Say: He is God, the One and Only; God, the Eternal, Absolute; He begetteth not, nor is He begotten; And there is none like unto Him.
—Qur'an, Sura 112 (Al-Ikhlas), ayat 1-4[14]
Thy Lord is self-sufficient, full of Mercy: if it were God's will, God could destroy you, and in your place appoint whom God will as your successors, even as God raised you up from the posterity of other people.
—Qur'an, Sura 6 (Al-An'am), ayat 133[15]
Muslims deny the Christian doctrine of the Trinity and divinity of Jesus, comparing it to polytheism. In Islam, God is beyond all comprehension or equal and does not resemble any of his creations in any way. Thus, Muslims are not iconodules and are not expected to visualize God.
According to Vincent J. Cornell, the Qur'an also provides a monist image of God by describing the reality as a unified whole, with God being a single concept that would describe or ascribe all existing things: "God is the First and the Last, the Outward and the Inward; God is the Knower of everything." (Sura 57:3)[13] Some Muslims have however vigorously criticized interpretations that would lead to a monist view of God for what they see as blurring the distinction between the creator and the creature, and its incompatibility with the monotheism of Islam.[16]
The indivisibility of God implies the indivisibility of God's sovereignty which in turn leads to the conception of a universe as a just and coherent moral universe rather than an existential and moral chaos. Similarly the Qur'an rejects the binary modes of thinking such as the idea of duality of God by arguing that both good and evil generate from God's creative act and that the evil forces have no power to create anything. God in Islam is a universal god rather than a local, tribal or parochial one; an absolute who integrates all affirmative values and brooks no evil.[17]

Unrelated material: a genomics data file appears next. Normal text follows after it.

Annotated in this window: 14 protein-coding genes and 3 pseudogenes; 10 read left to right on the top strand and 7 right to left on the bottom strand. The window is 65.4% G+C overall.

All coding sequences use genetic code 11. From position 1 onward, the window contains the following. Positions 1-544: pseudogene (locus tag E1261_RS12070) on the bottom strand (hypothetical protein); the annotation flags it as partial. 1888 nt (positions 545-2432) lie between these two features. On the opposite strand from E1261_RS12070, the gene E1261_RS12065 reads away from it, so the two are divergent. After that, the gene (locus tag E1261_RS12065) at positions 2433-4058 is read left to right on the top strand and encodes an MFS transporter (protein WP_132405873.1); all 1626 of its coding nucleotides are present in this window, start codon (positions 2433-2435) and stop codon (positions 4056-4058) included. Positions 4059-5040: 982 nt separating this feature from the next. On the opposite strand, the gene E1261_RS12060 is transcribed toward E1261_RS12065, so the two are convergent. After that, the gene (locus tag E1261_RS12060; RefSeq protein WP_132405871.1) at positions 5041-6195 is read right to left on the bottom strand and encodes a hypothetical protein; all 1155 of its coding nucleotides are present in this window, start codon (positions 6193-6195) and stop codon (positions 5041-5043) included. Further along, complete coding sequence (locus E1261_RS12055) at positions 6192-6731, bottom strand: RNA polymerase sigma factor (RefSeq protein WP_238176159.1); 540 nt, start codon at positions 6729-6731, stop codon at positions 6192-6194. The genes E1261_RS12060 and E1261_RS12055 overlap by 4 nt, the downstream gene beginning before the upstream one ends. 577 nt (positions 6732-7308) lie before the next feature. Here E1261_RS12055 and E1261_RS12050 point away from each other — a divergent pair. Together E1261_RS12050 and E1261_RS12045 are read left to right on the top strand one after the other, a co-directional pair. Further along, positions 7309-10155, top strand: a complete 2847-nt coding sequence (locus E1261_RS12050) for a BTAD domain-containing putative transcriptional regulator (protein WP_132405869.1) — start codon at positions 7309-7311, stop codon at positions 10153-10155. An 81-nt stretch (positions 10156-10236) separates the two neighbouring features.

Tawhid constitutes the foremost article of the Muslim profession.[18] To attribute divinity to a created entity is the only unpardonable sin mentioned in the Qur'an.[17] Muslims believe that the entirety of the Islamic teaching rests on the principle of Tawhid.[19]
Other attributes [edit]

Name of Allāh written in Arabic calligraphy by 17th century Ottoman artist Hâfız Osman
Main article: Names of God in Islam
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God is described and referred in the Quran and hadith by certain names or attributes, the most common being Al-Rahman, meaning "Most Compassionate" and Al-Rahim, meaning "Most Merciful" (see Names of God in Islam).[6] The Qur'an refers to the attributes of God as God's “most beautiful names” (see 7:180, 17:110, 20:8, 59:24). According to Gerhard Böwering, "They are traditionally enumerated as 99 in number to which is added as the highest name (al-ism al-aʿẓam), the supreme name of God, Allāh. The locus classicus for listing the divine names in the literature of qurʾānic commentary is 17:110, “Call him Allah (the God), or call him Ar-Rahman (the Gracious); whichsoever you call upon, to him belong the most beautiful names,” and also 59:22-24, which includes a cluster of more than a dozen divine epithets."[20] The most commonly used names for god in Islam are: